There are hundreds of sophisticated scams that are defrauding Victorians of thousands of dollars every year.
What are you doing to protect yourself and your loved ones?
BC RCMP says that as of December 31st, 2022, more than 90,000 frauds with losses topping $530 million had been reported to Canada’s anti-fraud authority.
According to the Canadian Anti Fraud Center, what is more disturbing than those numbers is that only around 5% of all frauds are reported.
“We all must remain vigilant when it comes to protecting our hard earned money. Know the signs and know what to look for so you don’t fall prey,” said R/Cst Gary O’Brien of the Nanaimo RCMP.
The following are examples of common frauds committed in Greater Victoria and on Vancouver Island:
Gift card scam
These scams typically begin with a cold call from a stranger impersonating a bank or Canada Revenue Agency (CRA)employee or a credit card company representative.
A scammer will phone their victims and tell them that their credit card has been compromised or saying they owe back taxes. They will then tell their victim in order to pay, they must purchase a number of gift cards.
The victim is told where to go to purchase the gift cards and when. Following the purchase they will call back the scammer and provide the 10 digit code on the back of the card.
According to Nanaimo RCMP, several people in their jurisdiction have lost between $2,000 and $15,000 to this type of scam in recent months.
Police say this is a classic scam that has been impacting primarily senior citizens for years. It’s effectiveness comes from it being an emotional scam in nature.
This scam begins with the fraudster calling someone claiming to be their grandson, family member or a police officer calling on behalf of a loved one.
The caller says that they were involved in some type of accident or emergency situation — they will ask for money to help them get out of the situation they are in.
They will be hesitant to divulge information due to a fabricated excuse such as an information ban or embarrassment.
The victim will then be told to withdraw, wire or send money to the scammer. Some have even been directed to pay in cryptocurrency.
It is important to be vigilant and never reply to suspicious text messages.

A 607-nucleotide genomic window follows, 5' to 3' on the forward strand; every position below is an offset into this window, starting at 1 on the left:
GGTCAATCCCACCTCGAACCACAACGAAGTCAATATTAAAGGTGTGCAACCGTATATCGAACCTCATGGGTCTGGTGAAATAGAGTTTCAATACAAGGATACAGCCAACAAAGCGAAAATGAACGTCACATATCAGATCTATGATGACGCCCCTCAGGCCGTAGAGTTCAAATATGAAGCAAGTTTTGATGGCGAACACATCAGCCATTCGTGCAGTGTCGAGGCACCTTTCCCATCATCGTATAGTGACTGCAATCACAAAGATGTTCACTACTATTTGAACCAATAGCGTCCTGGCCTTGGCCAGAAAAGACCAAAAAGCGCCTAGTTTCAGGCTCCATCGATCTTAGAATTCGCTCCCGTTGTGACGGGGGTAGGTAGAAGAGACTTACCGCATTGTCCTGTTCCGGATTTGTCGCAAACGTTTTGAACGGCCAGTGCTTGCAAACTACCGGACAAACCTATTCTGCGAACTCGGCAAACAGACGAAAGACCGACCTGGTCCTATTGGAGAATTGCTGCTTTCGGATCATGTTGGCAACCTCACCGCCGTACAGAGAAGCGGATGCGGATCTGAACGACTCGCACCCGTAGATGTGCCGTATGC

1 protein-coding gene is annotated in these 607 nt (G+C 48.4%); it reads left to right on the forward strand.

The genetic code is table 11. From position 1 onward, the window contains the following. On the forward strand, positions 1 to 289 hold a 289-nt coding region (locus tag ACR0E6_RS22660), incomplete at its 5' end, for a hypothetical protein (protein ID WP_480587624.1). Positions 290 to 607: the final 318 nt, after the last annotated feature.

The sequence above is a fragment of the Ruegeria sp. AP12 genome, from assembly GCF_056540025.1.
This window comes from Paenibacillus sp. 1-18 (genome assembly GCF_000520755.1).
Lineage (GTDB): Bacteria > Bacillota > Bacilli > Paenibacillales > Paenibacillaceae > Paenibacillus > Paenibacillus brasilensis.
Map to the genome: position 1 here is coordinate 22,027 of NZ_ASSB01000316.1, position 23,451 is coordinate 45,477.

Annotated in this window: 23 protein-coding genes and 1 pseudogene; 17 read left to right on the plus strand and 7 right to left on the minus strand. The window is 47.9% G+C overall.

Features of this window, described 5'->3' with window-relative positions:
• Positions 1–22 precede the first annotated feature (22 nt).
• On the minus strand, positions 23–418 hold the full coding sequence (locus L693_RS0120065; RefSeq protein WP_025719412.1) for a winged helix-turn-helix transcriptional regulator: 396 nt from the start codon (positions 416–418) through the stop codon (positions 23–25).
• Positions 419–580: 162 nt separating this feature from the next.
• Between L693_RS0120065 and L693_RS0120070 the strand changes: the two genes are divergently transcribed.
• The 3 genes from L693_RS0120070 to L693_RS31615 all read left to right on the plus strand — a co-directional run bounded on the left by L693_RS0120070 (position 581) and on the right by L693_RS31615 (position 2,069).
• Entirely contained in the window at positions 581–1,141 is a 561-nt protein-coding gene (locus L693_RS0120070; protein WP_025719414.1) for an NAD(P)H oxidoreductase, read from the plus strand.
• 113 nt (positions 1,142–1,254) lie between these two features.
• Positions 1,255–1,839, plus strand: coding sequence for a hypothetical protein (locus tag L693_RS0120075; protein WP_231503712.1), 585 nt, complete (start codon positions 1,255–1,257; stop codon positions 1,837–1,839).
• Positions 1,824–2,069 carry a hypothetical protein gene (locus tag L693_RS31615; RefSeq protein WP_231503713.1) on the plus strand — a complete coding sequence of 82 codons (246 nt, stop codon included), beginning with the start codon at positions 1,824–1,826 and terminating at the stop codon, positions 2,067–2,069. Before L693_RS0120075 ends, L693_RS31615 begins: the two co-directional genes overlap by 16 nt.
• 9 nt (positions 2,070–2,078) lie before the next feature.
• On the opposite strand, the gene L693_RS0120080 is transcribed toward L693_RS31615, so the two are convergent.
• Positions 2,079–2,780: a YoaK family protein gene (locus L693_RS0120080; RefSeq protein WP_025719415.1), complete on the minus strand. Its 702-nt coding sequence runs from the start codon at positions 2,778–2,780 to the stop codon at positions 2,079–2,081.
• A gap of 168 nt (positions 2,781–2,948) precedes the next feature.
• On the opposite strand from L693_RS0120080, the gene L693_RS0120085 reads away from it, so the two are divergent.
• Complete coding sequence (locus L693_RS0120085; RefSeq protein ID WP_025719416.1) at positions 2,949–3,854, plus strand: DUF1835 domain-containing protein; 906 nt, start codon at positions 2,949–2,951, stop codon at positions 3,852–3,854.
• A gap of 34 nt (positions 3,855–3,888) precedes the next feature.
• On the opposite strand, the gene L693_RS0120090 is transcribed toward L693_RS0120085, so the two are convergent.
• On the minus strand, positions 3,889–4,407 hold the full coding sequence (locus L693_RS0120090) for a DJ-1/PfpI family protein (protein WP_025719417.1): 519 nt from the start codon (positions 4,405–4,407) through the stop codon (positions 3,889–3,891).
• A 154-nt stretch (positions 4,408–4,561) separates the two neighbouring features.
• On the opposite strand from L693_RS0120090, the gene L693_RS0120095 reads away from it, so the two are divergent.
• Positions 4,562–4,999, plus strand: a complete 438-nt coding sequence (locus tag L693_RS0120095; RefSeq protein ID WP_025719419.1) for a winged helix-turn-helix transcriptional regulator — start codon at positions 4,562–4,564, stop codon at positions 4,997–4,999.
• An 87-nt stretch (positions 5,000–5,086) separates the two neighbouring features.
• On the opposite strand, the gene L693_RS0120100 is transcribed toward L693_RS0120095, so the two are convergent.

This scam will typically start with an out-of-the-blue text message telling the victim they are entitled to money.
Victims are asked to reply with a predetermined response such as, ‘yes.’
This scam will give fraudsters access to your phone which may allow them to access your personal information and credit card information.
This type of scam is incredibly diverse in what the text messages will say. If a text seems even remotely suspicious, it is better to contact whoever the message sender is claiming to be directly.
- Some tips on avoiding gift cards scams after Nanaimo senior defrauded of $15,000
- Saanich woman scammed thousands of dollars while trying to purchase puppy online
There are many other types of scams that contribute to people being defrauded of their money every day. The examples in this article are just the most prevalent on Vancouver Island to be aware of.
Canada’s National Anti-Fraud Centre has a wealth of resources for avoiding being scammed. They recommend taking the following steps to avoid falling victim to a scams such as these:
- Don’t be afraid to say no – request the information your caller wants in writing or just hang up the phone
- Ask for verification – banks and government organizations don’t typically ask for money over the phone. Ask for some verification regarding who your caller says they represent
- Don’t give out your personal information over the phone unless you made the call to an organization you trust. Don’t give out:
- Your name
- Your address
- Your birthdate
- Your Social Insurance Number (SIN)
- Your credit card or banking information
- Beware of “upfront fees” – some scammers will ask you to pay fees before receiving a prize, shipment or a service. This is illegal in Canada. If you win something, it is free
- Protect your computer – don’t click on random pop-ups in your internet browser and don’t call any phone numbers that pop-up. These put your computer at risk of viruses that may be able to share your personal information
- Be careful of sharing pictures – especially when it comes to expletive content. Do not share anything someone might be able to use as leverage against you
- Protect your accounts – have strong passwords, use multi-factor authentication, only log into accounts from trusted sources and don’t share personal information on social media
- Recognize spoofing – scammers will clone emails, phone numbers and websites to try to make you think they are contacting you from a trusted source. To protect yourself from spoofing you should:
- Never assume phone numbers on your call display are accurate
- Hang up then call back a number when someone claims to be contacting you from your financial institution, service provider, law enforcement or government agency
- Call the company or agency in question directly if you receive a text message or email. Make sure you research their contact information and call the number on their website
- Never click on links received via text message or email
- When visiting a website, always verify the URL and domain to make sure you are on the official website